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One Kind of Everything: Poem and Person in Contemporary America
by Dan Chiasson
University of Chicago Press, 2007
Cloth: 978-0-226-10381-5 | Paper: 978-0-226-10383-9 | eISBN: 978-0-226-10384-6
Library of Congress Classification PS323.5.C485 2007
Dewey Decimal Classification 811.509353

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ABOUT THIS BOOK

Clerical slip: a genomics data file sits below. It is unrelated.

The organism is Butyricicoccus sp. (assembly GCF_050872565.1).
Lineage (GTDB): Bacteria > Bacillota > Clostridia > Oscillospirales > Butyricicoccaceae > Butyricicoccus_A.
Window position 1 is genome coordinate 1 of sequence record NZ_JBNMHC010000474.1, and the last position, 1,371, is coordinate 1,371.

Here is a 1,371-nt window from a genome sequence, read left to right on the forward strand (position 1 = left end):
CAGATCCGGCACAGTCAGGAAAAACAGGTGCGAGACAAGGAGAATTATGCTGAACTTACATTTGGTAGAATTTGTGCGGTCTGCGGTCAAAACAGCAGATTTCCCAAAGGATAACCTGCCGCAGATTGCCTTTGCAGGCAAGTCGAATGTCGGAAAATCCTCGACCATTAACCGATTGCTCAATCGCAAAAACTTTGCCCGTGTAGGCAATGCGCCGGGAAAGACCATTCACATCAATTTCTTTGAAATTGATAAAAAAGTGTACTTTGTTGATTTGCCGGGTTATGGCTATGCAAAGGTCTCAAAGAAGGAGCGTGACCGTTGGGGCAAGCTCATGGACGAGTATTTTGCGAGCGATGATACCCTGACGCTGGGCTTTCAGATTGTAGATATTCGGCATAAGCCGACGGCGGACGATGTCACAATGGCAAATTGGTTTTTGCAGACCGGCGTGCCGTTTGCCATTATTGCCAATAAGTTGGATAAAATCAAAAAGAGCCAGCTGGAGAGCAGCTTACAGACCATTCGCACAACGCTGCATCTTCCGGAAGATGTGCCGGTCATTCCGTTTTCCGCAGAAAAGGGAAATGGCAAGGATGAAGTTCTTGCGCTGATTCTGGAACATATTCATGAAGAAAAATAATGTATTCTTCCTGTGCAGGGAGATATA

One Kind of Everything elucidates the uses of autobiography and constructions of personhood in American poetry since World War II, with helpful reference to American literature in general since Emerson. Taking on one of the most crucial issues in American poetry of the last fifty years, celebrated poet Dan Chiasson explores what is lost or gained when real-life experiences are made part of the subject matter and source material for poetry. In five extended, scholarly essays—on Robert Lowell, Elizabeth Bishop, Frank Bidart, Frank O’Hara, and Louise Glück—Chiasson looks specifically to bridge the chasm between formal and experimental poetry in the United States. Regardless of form, Chiasson argues that recent American poetry is most thoughtful when it engages most forcefully with autobiographical material, either in an effort to embrace it or denounce it.


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